Museum Removes Famous Shrunken Heads, Human Remains To ‘Decolonize’ Its Collections


Marlo Safi Culture Reporter
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A museum in the U.K. has removed its famous collection of shrunken heads, along with other human remains like an Egyptian mummy, as part of its effort to “decolonize” its collection after accusations of racism, the AP reported.

Oxford University’s Pitt Rivers Museum decided to remove 120 human remains including the shrunken heads after it began an ethical review of the collection in 2017, and received charges of racism and cultural insensitivity for continuing to display the remains. The museum is known as one of the world’s leading institutions for anthropology, ethnography and archaeology.

“Our audience research has shown that visitors often saw the museum’s displays of human remains as a testament to other cultures being ‘savage’, ‘primitive’ or ‘gruesome’,’’ museum director Laura Van Broekhoven said according to the AP.

“Rather than enabling our visitors to reach a deeper understanding of each other’s ways of being, the displays reinforced racist and stereotypical thinking that goes against the museum’s values today.’’

Part of the ethical review included discussions with Universidad de San Francisco in Quito, Peru, and representatives of the Shuar indigenous community about the shrunken heads, known as tsantsa by the Shuar.

A picture taken on September 17, 2012 at the Quai Branly Museum in Paris, shows a Shrunken head Tsantsa from the Shuar tribe in Equator (19th century)displayed during the exhibition entitled “The art of Hair frivolities and trophies” (Cheveux Chéris, frivolités et trophées). The event takes place until July 14, 2013. The head is made with human tissue, hair, vegetal fiber and feathers. (KENZO TRIBOUILLARD/AFP/GettyImages)

A shrunken head is created by separating skin and hair from the skull, then sewing the eyelids shut and using a peg to close the mouth. The heads would then be put in a big pot and boiled for a period of time, according to Smithsonian Magazine. In the Shuar culture, shrunken heads are extremely important religious symbols. 

Naga trophy heads and an Egyptian mummy of a child were also removed from the museum. The decision to remove items brought to Britain from conquered lands comes amid protests in the U.S. and U.K. following the death of George Floyd in May after a Minneapolis police officer knelt on his neck for more than 8 minutes.

The Pitt Rivers museum closure during the pandemic also gave staff the opportunity to make the changes before the Sept. 22 reopening, which will include interpretive displays explaining why the items were removed and new labels on many artifacts, according to the AP.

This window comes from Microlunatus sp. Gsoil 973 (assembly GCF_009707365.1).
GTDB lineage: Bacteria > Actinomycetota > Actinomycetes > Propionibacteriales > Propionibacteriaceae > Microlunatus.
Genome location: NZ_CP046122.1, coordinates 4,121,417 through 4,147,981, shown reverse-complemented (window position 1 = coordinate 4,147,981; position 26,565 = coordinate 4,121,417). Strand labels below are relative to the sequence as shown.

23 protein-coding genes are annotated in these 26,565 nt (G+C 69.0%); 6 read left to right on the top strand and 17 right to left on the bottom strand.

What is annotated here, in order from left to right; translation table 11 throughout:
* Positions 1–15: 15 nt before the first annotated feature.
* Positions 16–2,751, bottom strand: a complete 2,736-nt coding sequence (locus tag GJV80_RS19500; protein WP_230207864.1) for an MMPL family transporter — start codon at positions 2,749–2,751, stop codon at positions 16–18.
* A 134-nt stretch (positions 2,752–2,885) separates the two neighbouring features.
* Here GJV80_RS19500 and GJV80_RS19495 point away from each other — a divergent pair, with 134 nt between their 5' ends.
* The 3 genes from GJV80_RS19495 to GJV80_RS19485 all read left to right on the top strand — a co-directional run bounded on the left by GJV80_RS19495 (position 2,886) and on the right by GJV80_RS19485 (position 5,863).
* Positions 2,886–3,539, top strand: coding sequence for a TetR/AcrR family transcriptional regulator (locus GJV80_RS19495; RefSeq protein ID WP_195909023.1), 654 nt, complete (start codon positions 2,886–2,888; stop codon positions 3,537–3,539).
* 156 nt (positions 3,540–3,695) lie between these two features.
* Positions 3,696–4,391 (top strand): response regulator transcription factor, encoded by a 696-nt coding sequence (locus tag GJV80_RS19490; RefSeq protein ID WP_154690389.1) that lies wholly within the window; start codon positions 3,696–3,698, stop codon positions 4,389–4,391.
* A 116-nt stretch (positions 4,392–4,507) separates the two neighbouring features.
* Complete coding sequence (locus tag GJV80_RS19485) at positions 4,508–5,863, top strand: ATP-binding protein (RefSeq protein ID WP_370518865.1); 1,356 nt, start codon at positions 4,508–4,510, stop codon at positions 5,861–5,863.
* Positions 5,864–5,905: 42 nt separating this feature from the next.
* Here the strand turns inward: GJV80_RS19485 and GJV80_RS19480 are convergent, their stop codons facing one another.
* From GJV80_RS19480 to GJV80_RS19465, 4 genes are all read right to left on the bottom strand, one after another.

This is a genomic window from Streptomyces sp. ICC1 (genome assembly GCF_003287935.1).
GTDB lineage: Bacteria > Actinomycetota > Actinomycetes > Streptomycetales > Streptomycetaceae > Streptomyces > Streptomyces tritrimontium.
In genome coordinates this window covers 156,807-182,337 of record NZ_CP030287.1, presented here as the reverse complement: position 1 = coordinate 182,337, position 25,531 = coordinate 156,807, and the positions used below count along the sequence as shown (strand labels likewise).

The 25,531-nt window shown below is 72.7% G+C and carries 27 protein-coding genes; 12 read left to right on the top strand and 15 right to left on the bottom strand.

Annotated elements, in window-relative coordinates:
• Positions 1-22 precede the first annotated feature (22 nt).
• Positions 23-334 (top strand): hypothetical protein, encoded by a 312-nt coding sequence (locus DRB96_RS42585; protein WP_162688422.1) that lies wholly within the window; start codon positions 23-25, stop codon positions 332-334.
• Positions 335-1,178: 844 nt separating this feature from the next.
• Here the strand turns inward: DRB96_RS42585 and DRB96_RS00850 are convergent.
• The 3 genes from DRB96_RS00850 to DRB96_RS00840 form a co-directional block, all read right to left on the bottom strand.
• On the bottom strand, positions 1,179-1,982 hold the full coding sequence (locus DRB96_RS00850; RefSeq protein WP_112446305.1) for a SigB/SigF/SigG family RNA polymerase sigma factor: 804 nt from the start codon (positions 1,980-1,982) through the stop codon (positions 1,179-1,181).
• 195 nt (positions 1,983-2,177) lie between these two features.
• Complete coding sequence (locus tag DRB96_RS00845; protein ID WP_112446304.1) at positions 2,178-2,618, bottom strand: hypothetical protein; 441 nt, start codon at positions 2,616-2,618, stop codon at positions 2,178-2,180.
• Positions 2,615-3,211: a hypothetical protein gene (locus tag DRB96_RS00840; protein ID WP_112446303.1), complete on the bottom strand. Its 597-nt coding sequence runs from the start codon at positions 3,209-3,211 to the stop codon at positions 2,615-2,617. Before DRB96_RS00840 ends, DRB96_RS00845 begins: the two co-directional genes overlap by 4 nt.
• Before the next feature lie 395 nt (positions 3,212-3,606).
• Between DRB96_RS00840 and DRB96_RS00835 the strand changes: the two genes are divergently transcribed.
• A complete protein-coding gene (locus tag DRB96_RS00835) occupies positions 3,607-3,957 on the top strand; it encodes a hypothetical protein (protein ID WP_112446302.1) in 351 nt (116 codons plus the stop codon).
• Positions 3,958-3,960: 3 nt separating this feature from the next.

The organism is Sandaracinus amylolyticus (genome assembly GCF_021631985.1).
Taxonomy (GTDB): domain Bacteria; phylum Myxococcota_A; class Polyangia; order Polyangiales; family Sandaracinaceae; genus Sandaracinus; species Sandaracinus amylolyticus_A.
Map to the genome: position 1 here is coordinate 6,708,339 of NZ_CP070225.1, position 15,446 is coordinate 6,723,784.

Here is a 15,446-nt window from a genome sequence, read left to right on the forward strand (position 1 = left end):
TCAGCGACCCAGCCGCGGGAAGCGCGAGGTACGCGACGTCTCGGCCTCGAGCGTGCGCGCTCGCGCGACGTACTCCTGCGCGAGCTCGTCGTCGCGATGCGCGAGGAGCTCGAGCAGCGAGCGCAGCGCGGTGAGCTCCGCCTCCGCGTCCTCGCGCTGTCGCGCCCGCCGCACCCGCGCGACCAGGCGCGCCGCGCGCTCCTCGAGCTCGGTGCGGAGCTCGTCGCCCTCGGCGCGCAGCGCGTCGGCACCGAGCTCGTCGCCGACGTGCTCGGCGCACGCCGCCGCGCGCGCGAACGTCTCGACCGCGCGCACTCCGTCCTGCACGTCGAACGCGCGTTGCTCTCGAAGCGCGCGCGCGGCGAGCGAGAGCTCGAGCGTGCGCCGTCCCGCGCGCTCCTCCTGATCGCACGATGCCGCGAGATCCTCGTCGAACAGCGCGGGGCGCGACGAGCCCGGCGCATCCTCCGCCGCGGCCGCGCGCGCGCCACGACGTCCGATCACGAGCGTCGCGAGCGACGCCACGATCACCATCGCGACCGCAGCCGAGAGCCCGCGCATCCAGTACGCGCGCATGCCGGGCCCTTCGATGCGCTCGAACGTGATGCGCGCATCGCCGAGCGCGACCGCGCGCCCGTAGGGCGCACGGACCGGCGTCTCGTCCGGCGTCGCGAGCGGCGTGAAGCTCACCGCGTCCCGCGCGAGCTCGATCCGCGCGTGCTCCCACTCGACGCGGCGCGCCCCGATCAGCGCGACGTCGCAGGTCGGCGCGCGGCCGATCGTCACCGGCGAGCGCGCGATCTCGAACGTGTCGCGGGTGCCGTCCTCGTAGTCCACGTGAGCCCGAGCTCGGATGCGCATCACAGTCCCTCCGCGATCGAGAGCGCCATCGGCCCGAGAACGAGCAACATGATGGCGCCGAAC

A picture taken on September 17, 2012 at the Quai Branly Museum in Paris, shows Shrunken heads Tsantsa from the Shuar tribe in Equator (19th century)displayed during the exhibition entitled “The art of Hair frivolities and trophies” (KENZO TRIBOUILLARD/AFP/GettyImages)

“A lot of people might think about the removal of certain objects or the idea of restitution as a loss, but what we are trying to show is that we aren’t losing anything but creating space for more expansive stories,” said Marenka Thompson-Odlum, a research associate who curated several of the new displays, said according to the AP. “That is at the heart of decolonization.” 

The human remains will be moved into storage as the museum plans to reach out to descendant communities about how to care for the roughly 2,800 human remains that remain in the museum’s care.

Museums in the U.S. have also responded to the national argument over racism and police brutality. The taxpayer-funded Smithsonian Institute’s National Museum of African American History & Culture (NMAAHC) published on its website a guide explaining aspects of whiteness and the normalization of white racial identity in America. (RELATED: Smithsonian Museum Says Objective Thinking Is A Sign Of ‘Whiteness’)

Aspects of whiteness and white culture include an “emphasis on the scientific method,” which involves “objective, rational linear thinking,” “cause and effect relationships,” and “quantitative emphasis,” according to a graphic created by the museum. The museum warned that the dominance of white culture in America “leads to an internalized racial superiority for those who adhere to it,”

The chief curator of the San Francisco Museum of Modern Art also resigned in July after a petition demanded his departure for allegedly using the phrase “reverse discrimination” and saying he wouldn’t exclude white male artists from contributing to art collections.